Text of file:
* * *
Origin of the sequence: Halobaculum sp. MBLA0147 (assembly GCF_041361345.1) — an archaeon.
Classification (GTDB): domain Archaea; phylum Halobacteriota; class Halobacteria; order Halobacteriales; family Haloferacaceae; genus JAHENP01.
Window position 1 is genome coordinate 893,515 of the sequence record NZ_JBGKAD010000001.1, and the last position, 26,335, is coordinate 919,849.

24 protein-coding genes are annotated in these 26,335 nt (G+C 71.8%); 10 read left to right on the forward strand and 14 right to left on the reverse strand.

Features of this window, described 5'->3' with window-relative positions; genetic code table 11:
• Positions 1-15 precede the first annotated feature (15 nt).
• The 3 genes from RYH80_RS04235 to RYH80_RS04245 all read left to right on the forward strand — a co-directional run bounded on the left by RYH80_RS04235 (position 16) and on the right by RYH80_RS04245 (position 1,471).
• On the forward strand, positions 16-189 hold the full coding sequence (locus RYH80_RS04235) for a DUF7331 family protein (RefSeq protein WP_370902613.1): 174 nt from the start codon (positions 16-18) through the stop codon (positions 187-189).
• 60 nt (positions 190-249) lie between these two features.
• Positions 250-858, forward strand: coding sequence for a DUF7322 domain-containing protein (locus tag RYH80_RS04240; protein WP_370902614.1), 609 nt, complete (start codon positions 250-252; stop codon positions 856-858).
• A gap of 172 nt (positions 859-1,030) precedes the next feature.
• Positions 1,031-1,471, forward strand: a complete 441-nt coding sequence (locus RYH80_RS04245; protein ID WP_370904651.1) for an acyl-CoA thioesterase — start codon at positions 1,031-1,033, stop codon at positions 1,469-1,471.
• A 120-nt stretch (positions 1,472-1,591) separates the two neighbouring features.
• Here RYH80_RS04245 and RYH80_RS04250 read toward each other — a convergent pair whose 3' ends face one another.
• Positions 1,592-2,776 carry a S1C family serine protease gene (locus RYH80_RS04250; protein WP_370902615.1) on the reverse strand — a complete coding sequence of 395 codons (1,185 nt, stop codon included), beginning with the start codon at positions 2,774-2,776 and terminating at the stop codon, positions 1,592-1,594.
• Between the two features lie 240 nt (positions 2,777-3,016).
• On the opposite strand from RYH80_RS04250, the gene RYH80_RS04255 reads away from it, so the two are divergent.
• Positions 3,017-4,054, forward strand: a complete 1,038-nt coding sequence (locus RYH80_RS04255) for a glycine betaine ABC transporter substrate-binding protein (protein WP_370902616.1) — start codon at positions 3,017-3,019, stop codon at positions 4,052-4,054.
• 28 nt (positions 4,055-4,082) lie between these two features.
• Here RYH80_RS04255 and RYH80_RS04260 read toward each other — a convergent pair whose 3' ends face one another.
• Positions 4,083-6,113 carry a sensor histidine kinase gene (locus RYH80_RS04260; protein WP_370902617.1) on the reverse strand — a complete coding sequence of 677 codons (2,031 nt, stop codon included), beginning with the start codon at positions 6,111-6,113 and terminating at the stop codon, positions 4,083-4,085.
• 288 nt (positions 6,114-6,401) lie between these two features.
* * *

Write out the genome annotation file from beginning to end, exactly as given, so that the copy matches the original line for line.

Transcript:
Origin of the sequence: Halobaculum sp. MBLA0147 (assembly GCF_041361345.1) — an archaeon.
Classification (GTDB): domain Archaea; phylum Halobacteriota; class Halobacteria; order Halobacteriales; family Haloferacaceae; genus JAHENP01.
Window position 1 is genome coordinate 893,515 of the sequence record NZ_JBGKAD010000001.1, and the last position, 26,335, is coordinate 919,849.

24 protein-coding genes are annotated in these 26,335 nt (G+C 71.8%); 10 read left to right on the forward strand and 14 right to left on the reverse strand.

Features of this window, described 5'->3' with window-relative positions; genetic code table 11:
• Positions 1-15 precede the first annotated feature (15 nt).
• The 3 genes from RYH80_RS04235 to RYH80_RS04245 all read left to right on the forward strand — a co-directional run bounded on the left by RYH80_RS04235 (position 16) and on the right by RYH80_RS04245 (position 1,471).
• On the forward strand, positions 16-189 hold the full coding sequence (locus RYH80_RS04235) for a DUF7331 family protein (RefSeq protein WP_370902613.1): 174 nt from the start codon (positions 16-18) through the stop codon (positions 187-189).
• 60 nt (positions 190-249) lie between these two features.
• Positions 250-858, forward strand: coding sequence for a DUF7322 domain-containing protein (locus tag RYH80_RS04240; protein WP_370902614.1), 609 nt, complete (start codon positions 250-252; stop codon positions 856-858).
• A gap of 172 nt (positions 859-1,030) precedes the next feature.
• Positions 1,031-1,471, forward strand: a complete 441-nt coding sequence (locus RYH80_RS04245; protein ID WP_370904651.1) for an acyl-CoA thioesterase — start codon at positions 1,031-1,033, stop codon at positions 1,469-1,471.
• A 120-nt stretch (positions 1,472-1,591) separates the two neighbouring features.
• Here RYH80_RS04245 and RYH80_RS04250 read toward each other — a convergent pair whose 3' ends face one another.
• Positions 1,592-2,776 carry a S1C family serine protease gene (locus RYH80_RS04250; protein WP_370902615.1) on the reverse strand — a complete coding sequence of 395 codons (1,185 nt, stop codon included), beginning with the start codon at positions 2,774-2,776 and terminating at the stop codon, positions 1,592-1,594.
• Between the two features lie 240 nt (positions 2,777-3,016).
• On the opposite strand from RYH80_RS04250, the gene RYH80_RS04255 reads away from it, so the two are divergent.
• Positions 3,017-4,054, forward strand: a complete 1,038-nt coding sequence (locus RYH80_RS04255) for a glycine betaine ABC transporter substrate-binding protein (protein WP_370902616.1) — start codon at positions 3,017-3,019, stop codon at positions 4,052-4,054.
• 28 nt (positions 4,055-4,082) lie between these two features.
• Here RYH80_RS04255 and RYH80_RS04260 read toward each other — a convergent pair whose 3' ends face one another.
• Positions 4,083-6,113 carry a sensor histidine kinase gene (locus RYH80_RS04260; protein WP_370902617.1) on the reverse strand — a complete coding sequence of 677 codons (2,031 nt, stop codon included), beginning with the start codon at positions 6,111-6,113 and terminating at the stop codon, positions 4,083-4,085.
• 288 nt (positions 6,114-6,401) lie between these two features.